My First Edit

When I did my first edit on FATE STALKS A HERO I:RESURGENCE, I decided to read through the entire manuscript and make corrections as I went along, including rewriting parts that needed it. It’s funny how many issues you discover while plowing through the original rough draft, like grammar mistakes, spelling errors, and the repetitive usage of duplicate words residing close to one another. It’s enough to give your text an amateur feel to it.

This is a multi-part series entitled “My Kindle Direct Publishing Experience”. The first blog in the series “My Kindle Direct Publishing Experience: Part I _Starting From Scratch” shows  how I took my first steps. I plan to transform all of the related blogs into an eBook and paperback on Amazon. These informational articles will be available as blog posts for a limited time only.

As I stated in My Kindle Direct Publishing Experience: Part IV_ Kindle Initial Steps To Get Your Draft Ready, I began the Online Editing Program process with Grammarly, but the free version was very limited with too many restrictions. When I transferred my document to the Pro Writing Aid Program, the free version gave me much more flexibility. So, with the help from a special offer promoted by them, I upgraded to premium and have no impediments at all.

A Multiplicity Of Issues For You To Consider

My biggest hurdle was learning about all the different writing issues you face which include:

  • Style Problems
  • Grammar and Spelling Errors
  • Overused Words
  • Close Repeats (Echoes)
  • Overuse of Adverbs
  • Structure Concerns
  • Sticky Sentences
  • Excessive Cliches
  • Ease of Reading
  • Etc.

The biggest items that annoyed me the most were:

  1. Style issues
  2. Grammar mistakes     
  3. Spelling and Punctuation errors
  4. Echoes (Repetitive use of words close together).

Frustrating as it may seem, you will never get it all perfect. So I will take you through my journey as I progressed, letting you know up front that I am a perfectionist and hope that I can cure myself of that problem (it’s a writer’s roadblock).

Style Faults Can Plague Your Writing

If you get feedback from your editor or computer program that you need to ‘tighten your prose’ or ‘look at your choice of words’, you may need to work on your writing style—that is, the way you put together a sentence or group of sentences. Here are some itemized points to consider when dealing with style:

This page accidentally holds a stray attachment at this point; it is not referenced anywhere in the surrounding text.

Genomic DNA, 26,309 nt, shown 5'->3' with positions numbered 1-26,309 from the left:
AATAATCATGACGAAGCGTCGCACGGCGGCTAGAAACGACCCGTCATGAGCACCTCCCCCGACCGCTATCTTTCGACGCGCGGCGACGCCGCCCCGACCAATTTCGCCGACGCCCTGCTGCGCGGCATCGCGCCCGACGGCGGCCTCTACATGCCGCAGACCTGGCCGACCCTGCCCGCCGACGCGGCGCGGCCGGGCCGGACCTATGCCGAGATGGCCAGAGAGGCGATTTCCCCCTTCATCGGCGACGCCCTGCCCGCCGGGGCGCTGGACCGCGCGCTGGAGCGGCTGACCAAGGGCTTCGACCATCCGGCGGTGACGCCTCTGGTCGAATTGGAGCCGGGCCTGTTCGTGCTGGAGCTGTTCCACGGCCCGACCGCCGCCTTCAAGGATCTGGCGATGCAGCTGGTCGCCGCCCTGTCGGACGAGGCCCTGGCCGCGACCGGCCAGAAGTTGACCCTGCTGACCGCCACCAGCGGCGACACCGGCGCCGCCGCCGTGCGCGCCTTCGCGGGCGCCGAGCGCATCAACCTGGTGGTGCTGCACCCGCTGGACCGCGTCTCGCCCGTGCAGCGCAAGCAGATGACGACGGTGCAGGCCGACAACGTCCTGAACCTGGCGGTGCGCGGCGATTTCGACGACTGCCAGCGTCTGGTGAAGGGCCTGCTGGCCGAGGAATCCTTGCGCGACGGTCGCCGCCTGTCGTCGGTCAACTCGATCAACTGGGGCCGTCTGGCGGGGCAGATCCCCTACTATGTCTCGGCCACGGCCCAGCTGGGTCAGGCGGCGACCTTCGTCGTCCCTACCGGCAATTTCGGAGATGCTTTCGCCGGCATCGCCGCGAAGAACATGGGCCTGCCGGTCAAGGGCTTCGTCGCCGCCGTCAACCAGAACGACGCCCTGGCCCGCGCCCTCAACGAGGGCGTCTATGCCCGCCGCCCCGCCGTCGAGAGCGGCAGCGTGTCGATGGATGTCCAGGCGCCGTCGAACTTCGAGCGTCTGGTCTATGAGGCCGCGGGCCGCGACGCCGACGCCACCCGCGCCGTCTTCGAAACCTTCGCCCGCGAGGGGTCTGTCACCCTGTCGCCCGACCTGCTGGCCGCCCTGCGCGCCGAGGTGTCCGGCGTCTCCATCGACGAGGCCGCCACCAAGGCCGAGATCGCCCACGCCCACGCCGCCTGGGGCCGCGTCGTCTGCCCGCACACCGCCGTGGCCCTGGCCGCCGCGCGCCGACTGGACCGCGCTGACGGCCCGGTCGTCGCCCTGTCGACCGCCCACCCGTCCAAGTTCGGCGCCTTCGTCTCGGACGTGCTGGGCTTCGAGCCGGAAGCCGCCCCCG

• Say what you Mean to get your point across. Don’t get cute with fancy dialogue or intellectual double speak. 
  • Be appropriate with your Phraseology. Use words and sentences that avoid “glitzy” terms that emphasize a general lack of intelligence. 
  • Avoid Wordiness. Make your point and move on.
  • Be careful with Clichés. Use them as people would when they speak but try to avoid them if you can.
  • Avoid Qualifiers like mostly, really, very, generally whenever you can to make a stronger, more direct point in your writing style.
  • Avoid Redundancy, using two words or phrases together that mean the same thing.

Grammar Glitches

I like to write dialogue the way people normally speak. I try to avoid pompous rhetoric like the plague. But the words out of the mouths of most people don’t seem to emulate correct grammar more often than not. When you read that dialogue in written format, you notice faulty issues more so than when you hear them spoken out loud. In short, I have tried to pinpoint some grammar concerns that I face, such as:

  • Adverbs-I try to avoid words that end in -ly which are used to modify verbs.
  • Prepositional Phrases that show direction, motion or time to make my writing wordy. I seek the usage of direct phrases to make a point.
  • Ambiguous Pronouns– I make sure the reader knows who “He” or “She” is when referring to someone. 
  • Run-On Sentences– I attempt to avoid 2 or more complete sentences that are meshed together.